Reviews by Rovarsson
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Emily Short is one of my favourite IF-writers, and when I found this big story-game with her name under the title, I pounced on it!
And it is good. Apart from being an immersive adventure and a detailed exploration of a fine city, deeper themes also shine through.
Truth above obscurity, even if truth also means complete transparency?
Creativity above strict order, even if creativity also means chaos?
The writing is top-notch, the NPC interactions feel real, the city and its history hold the interest, but in the end, the game misses something.
Is it because the game is so good that I raised the bar impossibly high?
Finding an outdoor café where there were no interactive NPCs and where nothing story-moving happened disappointed me.
Finding out that a little nook in the gameworld, about which I dreamed up many possibilities, didn't play a role in the story didn't feel like a red herring, it felt like a let-down.
Finding out that certain information I found about my character didn't matter to the game was a pity.
But those are nitpicks, and very personal nitpicks at that.
This game is very very good. Just not as amazing as I really really wanted it to be. And that's on me.
So play it.
This is a great adventure story for 10- to 14-year olds. Heck, it's a great adventure story for all ages. If it were a board game, I'd label it 8-99.
"Jack Toresal and the Secret Letter" is not, however, great IF.
I've seen reviewers that would recommend this game as a good introduction to the medium for newcomers to interactive fiction. I would not. "Jack Toresal" does not give the player that sense of engagement, immersion, agency that is so important in interactive fiction. Even though it is an exciting adventure story, the player does not get to do any adventuring. Examining and searching locations and objects yield well-written descriptions but no discoveries. There are no puzzles to be solved, not even the kind of bigger-picture-understanding that goes with most puzzleless IF.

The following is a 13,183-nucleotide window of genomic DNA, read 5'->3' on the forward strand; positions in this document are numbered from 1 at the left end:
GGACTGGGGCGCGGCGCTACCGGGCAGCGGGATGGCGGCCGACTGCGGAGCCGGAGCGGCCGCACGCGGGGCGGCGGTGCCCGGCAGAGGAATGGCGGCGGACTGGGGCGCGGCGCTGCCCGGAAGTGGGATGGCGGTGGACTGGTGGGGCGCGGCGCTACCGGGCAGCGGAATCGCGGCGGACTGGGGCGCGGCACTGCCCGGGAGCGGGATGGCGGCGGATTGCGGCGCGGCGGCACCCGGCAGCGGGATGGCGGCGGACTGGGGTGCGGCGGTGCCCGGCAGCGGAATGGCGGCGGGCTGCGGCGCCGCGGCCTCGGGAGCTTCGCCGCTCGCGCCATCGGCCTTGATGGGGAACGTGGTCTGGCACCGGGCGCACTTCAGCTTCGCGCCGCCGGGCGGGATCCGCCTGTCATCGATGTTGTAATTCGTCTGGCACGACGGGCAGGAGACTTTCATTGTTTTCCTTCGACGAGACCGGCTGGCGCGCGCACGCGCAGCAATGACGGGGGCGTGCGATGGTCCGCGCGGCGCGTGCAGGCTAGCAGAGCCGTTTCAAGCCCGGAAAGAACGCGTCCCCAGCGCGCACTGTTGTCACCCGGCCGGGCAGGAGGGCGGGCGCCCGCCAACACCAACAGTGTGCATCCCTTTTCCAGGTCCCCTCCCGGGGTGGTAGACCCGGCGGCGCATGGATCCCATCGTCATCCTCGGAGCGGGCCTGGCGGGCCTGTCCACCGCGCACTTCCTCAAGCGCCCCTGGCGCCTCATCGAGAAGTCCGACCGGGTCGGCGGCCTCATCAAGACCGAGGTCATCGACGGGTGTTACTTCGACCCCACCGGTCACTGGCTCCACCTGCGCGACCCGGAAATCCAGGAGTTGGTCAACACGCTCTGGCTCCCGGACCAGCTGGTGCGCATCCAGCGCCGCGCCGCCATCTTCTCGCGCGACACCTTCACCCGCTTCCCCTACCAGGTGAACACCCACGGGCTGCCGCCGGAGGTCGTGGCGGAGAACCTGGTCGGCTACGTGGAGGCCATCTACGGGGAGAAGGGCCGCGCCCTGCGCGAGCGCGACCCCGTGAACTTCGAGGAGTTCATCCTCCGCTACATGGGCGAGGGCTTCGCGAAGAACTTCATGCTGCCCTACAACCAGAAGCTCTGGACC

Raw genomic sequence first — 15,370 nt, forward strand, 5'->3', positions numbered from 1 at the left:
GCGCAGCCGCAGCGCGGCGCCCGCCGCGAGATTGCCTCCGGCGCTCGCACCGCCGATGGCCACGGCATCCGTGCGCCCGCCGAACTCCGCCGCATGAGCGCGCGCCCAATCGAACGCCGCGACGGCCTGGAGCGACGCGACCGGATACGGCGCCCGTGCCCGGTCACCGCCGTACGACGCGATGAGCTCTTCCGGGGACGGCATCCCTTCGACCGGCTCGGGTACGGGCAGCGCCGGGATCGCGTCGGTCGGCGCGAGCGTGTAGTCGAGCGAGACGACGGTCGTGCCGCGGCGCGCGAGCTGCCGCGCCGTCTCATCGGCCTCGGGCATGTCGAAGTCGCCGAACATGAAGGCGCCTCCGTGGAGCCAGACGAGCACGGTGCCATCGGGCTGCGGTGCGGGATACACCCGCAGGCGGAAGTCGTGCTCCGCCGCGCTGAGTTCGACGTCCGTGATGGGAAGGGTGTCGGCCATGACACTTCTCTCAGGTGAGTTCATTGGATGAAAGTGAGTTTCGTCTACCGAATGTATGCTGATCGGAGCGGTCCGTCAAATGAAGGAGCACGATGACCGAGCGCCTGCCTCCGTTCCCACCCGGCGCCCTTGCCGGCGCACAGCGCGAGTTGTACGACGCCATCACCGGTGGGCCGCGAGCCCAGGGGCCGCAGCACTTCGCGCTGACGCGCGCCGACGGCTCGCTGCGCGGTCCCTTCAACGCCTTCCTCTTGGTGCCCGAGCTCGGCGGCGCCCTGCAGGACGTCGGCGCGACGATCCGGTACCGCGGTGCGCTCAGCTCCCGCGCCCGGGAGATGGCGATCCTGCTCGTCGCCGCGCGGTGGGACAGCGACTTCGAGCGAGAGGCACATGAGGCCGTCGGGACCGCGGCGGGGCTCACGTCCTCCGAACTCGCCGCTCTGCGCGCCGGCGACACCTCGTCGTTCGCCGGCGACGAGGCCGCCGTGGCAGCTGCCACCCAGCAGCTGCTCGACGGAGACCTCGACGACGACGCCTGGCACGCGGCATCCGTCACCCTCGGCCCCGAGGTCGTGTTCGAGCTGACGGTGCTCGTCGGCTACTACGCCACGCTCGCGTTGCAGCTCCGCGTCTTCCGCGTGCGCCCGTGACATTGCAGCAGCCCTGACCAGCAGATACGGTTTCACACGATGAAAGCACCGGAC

Starting a new IF-game, I always enjoy that exhilarating feeling of controlling my character in this new world. Here, that feeling quickly wears off to the point that entering commands actually lessens the immersion in the story. It becomes a chore to make Jack do the glaringly obvious when I would have rather just flipped the page of a novel and read on.
That said, the story really is good, and the characters in it are lively, well-written (to the point of caricature, but I don't mind that in this kind of tale) and they have lots to say.
Since the story is the first part of an intended series, it stops with a cliffhanger. If anyone hears the call of the IF-gods to write a sequel, I'd love to read/play it. With a bit more adventuring, that is.
-The first chapter does not suffer from any of the criticism above. It's a good and funny self-contained exploration puzzle.
-I found an extremely annoying bug that would have made me QUIT if this weren't such an easy game:(Spoiler - click to show)The game won't let you out of the library without the secret letter. The letter is in the chandelier. So if you enter the library without having lowered the chandelier from the room above, you're stuck.
Anyways: good story, bad IF.
Die Feuerfaust is the third installment in the Alaric Blackmoon-series by Larry Horsfield. Having played and tested the previous two, I knew pretty much what I was in for, and looking forward to it.
I was not disappointed. Unapologetic (have I used this word in an Alaric-review before? I just might have...) oldschool adventuring, big and varied settings, some use of magic, some killing of foes, and at least one very elaborate, well thought out puzzle (Have you ever tried any horseriding? Wait til you try riding a wild Zampf).
Also: some lack in depth of implementation and interactivity in the large and sprawling settings, as is to be expected in the oldschool tradition.